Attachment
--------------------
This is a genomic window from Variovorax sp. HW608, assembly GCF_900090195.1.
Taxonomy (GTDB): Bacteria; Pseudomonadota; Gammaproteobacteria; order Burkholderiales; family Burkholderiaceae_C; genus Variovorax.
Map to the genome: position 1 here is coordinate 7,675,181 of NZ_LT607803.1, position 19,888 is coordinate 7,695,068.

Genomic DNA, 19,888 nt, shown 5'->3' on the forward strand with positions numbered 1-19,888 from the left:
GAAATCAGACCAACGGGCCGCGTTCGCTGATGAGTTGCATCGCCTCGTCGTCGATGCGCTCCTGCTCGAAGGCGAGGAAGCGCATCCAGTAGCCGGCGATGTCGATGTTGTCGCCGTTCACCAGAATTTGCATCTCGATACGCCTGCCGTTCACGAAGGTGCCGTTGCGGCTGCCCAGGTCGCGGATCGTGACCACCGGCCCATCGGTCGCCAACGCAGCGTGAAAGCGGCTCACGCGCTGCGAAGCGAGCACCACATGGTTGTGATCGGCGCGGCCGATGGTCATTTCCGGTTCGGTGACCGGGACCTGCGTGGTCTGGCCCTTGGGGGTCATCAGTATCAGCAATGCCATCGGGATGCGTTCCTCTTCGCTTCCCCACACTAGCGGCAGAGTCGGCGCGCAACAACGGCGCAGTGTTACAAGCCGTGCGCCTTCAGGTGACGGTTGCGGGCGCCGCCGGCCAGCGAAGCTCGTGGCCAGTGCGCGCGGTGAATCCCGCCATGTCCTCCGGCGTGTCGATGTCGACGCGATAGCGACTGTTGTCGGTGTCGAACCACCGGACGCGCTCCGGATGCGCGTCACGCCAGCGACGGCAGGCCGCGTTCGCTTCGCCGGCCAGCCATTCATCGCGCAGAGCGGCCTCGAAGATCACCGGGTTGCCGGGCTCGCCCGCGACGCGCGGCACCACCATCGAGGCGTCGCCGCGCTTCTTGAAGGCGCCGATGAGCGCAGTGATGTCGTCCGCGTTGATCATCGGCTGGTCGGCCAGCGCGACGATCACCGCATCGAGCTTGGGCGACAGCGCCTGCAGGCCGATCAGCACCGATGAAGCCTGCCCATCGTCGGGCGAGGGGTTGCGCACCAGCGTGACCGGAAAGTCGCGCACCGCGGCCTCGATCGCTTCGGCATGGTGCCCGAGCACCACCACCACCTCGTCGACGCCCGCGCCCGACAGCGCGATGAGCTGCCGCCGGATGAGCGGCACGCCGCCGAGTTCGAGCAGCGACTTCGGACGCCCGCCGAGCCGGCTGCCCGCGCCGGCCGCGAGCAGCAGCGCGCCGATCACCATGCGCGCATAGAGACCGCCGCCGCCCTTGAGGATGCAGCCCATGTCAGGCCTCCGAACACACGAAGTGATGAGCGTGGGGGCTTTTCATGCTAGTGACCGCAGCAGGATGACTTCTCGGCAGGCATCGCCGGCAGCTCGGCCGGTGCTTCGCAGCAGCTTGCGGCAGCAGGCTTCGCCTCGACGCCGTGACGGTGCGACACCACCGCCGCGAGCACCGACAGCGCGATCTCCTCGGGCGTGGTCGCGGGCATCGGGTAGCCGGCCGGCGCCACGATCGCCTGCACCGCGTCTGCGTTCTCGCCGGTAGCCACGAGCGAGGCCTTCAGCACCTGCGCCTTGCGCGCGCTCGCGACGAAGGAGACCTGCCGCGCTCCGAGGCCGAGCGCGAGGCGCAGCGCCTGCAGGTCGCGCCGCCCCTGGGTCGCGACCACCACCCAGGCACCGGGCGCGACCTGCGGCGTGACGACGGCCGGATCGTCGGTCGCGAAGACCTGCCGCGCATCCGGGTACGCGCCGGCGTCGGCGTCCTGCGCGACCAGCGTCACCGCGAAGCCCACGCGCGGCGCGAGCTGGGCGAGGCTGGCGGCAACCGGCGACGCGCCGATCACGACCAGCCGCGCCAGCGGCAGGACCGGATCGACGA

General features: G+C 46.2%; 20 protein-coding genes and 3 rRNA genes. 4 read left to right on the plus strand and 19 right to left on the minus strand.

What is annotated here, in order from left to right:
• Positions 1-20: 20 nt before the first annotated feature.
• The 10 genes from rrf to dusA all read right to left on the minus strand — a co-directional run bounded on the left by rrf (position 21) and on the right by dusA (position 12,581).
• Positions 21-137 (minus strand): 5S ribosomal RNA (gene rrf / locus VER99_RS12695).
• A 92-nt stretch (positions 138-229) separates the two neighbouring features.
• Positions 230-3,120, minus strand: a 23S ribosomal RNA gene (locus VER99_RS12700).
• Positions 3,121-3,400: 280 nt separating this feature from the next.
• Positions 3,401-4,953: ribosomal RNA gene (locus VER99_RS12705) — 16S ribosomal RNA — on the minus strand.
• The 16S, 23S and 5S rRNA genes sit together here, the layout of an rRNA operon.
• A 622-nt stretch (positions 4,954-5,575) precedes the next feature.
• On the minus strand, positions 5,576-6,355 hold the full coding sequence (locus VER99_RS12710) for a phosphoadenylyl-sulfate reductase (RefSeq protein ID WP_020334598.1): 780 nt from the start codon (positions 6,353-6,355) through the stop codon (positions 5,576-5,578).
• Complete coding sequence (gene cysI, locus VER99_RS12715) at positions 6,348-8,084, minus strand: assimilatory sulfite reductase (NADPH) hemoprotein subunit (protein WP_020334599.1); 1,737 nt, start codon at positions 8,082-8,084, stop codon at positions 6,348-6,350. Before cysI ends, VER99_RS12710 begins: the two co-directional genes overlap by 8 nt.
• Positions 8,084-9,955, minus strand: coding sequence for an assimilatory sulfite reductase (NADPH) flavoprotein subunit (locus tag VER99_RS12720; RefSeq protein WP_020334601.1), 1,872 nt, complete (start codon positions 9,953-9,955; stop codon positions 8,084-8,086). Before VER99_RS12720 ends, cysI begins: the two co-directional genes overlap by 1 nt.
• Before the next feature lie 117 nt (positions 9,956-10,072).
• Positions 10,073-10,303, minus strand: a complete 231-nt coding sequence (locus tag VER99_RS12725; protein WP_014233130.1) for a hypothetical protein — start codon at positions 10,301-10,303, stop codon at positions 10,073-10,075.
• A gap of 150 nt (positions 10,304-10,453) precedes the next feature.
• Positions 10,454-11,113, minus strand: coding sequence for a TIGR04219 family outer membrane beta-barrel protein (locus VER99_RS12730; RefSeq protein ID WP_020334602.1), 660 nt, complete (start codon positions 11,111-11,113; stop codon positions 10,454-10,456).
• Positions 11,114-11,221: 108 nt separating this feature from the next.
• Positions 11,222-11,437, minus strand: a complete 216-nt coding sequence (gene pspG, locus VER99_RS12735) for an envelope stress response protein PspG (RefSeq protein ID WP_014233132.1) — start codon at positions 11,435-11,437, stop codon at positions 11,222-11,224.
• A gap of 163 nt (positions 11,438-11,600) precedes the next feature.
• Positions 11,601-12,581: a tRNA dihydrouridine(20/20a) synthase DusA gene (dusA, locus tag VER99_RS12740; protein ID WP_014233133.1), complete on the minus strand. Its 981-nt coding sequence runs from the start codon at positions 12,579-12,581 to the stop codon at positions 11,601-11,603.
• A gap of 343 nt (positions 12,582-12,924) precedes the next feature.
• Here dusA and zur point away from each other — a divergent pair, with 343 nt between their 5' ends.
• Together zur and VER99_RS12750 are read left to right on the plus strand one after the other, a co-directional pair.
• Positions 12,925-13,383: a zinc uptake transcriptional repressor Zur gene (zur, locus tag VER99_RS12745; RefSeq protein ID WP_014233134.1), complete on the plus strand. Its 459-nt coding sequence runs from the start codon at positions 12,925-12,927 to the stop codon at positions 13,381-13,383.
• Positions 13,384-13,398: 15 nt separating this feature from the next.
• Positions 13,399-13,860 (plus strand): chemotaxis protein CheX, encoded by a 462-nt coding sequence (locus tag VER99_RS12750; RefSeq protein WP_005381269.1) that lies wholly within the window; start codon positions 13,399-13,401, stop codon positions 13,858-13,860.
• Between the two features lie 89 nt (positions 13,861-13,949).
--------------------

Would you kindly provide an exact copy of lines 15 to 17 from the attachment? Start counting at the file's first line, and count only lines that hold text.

• The 16S, 23S and 5S rRNA genes sit together here, the layout of an rRNA operon.
• A 622-nt stretch (positions 4,954-5,575) precedes the next feature.
• On the minus strand, positions 5,576-6,355 hold the full coding sequence (locus VER99_RS12710) for a phosphoadenylyl-sulfate reductase (RefSeq protein ID WP_020334598.1): 780 nt from the start codon (positions 6,353-6,355) through the stop codon (positions 5,576-5,578).